Apples and Oranges : The Merits of Comparing Diverse Protests in London's History. / Awcock, Hannah.

2018. Paper presented at International Conference of Historical Geographers, Warsaw, Poland.

Research output: Contribution to conferencePaper

Unpublished

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Apples and Oranges : The Merits of Comparing Diverse Protests in London's History. / Awcock, Hannah.

2018. Paper presented at International Conference of Historical Geographers, Warsaw, Poland.

Research output: Contribution to conferencePaper

Harvard

Awcock, H 2018, 'Apples and Oranges: The Merits of Comparing Diverse Protests in London's History', Paper presented at International Conference of Historical Geographers, Warsaw, Poland, 15/07/18 - 20/07/18.

APA

Awcock, H. (2018). Apples and Oranges: The Merits of Comparing Diverse Protests in London's History. Paper presented at International Conference of Historical Geographers, Warsaw, Poland.

Vancouver

Awcock H. Apples and Oranges: The Merits of Comparing Diverse Protests in London's History. 2018. Paper presented at International Conference of Historical Geographers, Warsaw, Poland.

Author

Awcock, Hannah. / Apples and Oranges : The Merits of Comparing Diverse Protests in London's History. Paper presented at International Conference of Historical Geographers, Warsaw, Poland.

BibTeX

@conference{d657115ec70348bda777e524a78ce44d,
title = "Apples and Oranges: The Merits of Comparing Diverse Protests in London's History",
abstract = "The history of protest in London is extensive and varied. Over the centuries, dissent in the city has taken diverse forms, involved a variety of different actors, and championed innumerable causes, in a range of political, social, and economic contexts. My PhD thesis compared four protests in London between 1780 and 2010: the Gordon Riots (1780), the Hyde Park Railings Affair (1866), the Battle of Cable Street (1936), and the Student Tuition Fee Demonstrations (2010). First impressions may suggest that they have very little in common. This homogeneity raises the question of whether anything can be gained from comparing such disparate protest events. In this paper, I shall use the conclusions of my thesis to argue that there is a lot to be gained from comparing such a range of events. Conducting in-depth analysis on the four protests allowed me to identify long-term trends of dissent in London. Analysis of these trends—the changes as well as continuities—allowed me to explore how London{\textquoteright}s unique culture of protest has developed, proving that there is something to be gained from comparing apples and oranges.",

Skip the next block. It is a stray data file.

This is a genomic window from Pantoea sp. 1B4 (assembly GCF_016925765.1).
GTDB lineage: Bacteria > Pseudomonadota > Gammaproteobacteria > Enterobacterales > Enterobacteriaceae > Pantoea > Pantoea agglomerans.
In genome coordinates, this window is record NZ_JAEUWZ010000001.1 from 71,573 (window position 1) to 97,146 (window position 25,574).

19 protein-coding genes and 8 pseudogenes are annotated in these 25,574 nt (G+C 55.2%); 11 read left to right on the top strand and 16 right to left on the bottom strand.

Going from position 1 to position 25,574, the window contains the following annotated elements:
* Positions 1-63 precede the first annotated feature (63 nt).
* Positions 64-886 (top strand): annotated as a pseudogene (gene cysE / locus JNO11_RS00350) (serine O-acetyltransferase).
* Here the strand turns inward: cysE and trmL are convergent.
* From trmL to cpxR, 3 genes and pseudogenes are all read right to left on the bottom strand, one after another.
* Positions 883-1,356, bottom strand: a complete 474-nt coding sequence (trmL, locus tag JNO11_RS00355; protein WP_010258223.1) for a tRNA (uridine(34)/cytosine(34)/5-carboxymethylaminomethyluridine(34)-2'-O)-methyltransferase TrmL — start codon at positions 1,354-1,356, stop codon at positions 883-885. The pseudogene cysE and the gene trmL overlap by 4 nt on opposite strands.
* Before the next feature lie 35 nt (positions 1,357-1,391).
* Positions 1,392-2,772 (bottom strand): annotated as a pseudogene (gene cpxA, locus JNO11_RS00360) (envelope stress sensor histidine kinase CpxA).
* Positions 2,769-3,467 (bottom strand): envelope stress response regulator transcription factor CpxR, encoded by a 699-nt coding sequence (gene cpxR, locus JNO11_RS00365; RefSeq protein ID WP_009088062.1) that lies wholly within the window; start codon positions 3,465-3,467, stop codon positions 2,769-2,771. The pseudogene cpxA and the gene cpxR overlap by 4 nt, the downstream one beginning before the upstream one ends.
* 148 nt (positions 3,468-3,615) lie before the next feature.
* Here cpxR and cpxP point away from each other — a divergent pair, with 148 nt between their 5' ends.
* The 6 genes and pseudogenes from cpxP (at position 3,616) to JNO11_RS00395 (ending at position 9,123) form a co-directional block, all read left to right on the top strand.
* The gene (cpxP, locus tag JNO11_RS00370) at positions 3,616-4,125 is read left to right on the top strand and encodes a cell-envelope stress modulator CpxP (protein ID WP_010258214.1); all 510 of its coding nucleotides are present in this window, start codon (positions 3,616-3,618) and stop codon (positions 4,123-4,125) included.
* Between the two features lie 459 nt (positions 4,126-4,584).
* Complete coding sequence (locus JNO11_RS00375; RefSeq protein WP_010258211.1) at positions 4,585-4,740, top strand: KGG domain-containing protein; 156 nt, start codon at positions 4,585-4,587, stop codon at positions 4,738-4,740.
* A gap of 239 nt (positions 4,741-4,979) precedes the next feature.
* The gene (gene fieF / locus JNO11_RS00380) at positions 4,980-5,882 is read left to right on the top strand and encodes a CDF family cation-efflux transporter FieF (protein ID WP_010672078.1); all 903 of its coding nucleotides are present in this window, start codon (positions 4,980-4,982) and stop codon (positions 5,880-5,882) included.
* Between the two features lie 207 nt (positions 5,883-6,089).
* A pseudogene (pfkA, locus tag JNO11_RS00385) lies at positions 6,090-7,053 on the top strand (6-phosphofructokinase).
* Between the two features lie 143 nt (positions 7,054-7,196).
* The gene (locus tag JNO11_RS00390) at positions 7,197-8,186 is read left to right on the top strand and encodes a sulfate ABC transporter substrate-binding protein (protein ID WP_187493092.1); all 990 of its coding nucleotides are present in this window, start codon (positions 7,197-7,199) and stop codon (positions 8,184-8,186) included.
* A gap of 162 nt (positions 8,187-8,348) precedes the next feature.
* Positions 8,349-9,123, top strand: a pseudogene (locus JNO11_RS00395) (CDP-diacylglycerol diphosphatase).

author = "Hannah Awcock",
year = "2018",
month = jul,
language = "English",
note = "International Conference of Historical Geographers ; Conference date: 15-07-2018 Through 20-07-2018",

}

RIS

TY - CONF

T1 - Apples and Oranges

T2 - International Conference of Historical Geographers

AU - Awcock, Hannah

PY - 2018/7

Y1 - 2018/7

N2 - The history of protest in London is extensive and varied. Over the centuries, dissent in the city has taken diverse forms, involved a variety of different actors, and championed innumerable causes, in a range of political, social, and economic contexts. My PhD thesis compared four protests in London between 1780 and 2010: the Gordon Riots (1780), the Hyde Park Railings Affair (1866), the Battle of Cable Street (1936), and the Student Tuition Fee Demonstrations (2010). First impressions may suggest that they have very little in common. This homogeneity raises the question of whether anything can be gained from comparing such disparate protest events. In this paper, I shall use the conclusions of my thesis to argue that there is a lot to be gained from comparing such a range of events. Conducting in-depth analysis on the four protests allowed me to identify long-term trends of dissent in London. Analysis of these trends—the changes as well as continuities—allowed me to explore how London’s unique culture of protest has developed, proving that there is something to be gained from comparing apples and oranges.

AB - The history of protest in London is extensive and varied. Over the centuries, dissent in the city has taken diverse forms, involved a variety of different actors, and championed innumerable causes, in a range of political, social, and economic contexts. My PhD thesis compared four protests in London between 1780 and 2010: the Gordon Riots (1780), the Hyde Park Railings Affair (1866), the Battle of Cable Street (1936), and the Student Tuition Fee Demonstrations (2010). First impressions may suggest that they have very little in common. This homogeneity raises the question of whether anything can be gained from comparing such disparate protest events. In this paper, I shall use the conclusions of my thesis to argue that there is a lot to be gained from comparing such a range of events. Conducting in-depth analysis on the four protests allowed me to identify long-term trends of dissent in London. Analysis of these trends—the changes as well as continuities—allowed me to explore how London’s unique culture of protest has developed, proving that there is something to be gained from comparing apples and oranges.

M3 - Paper

Y2 - 15 July 2018 through 20 July 2018

ER -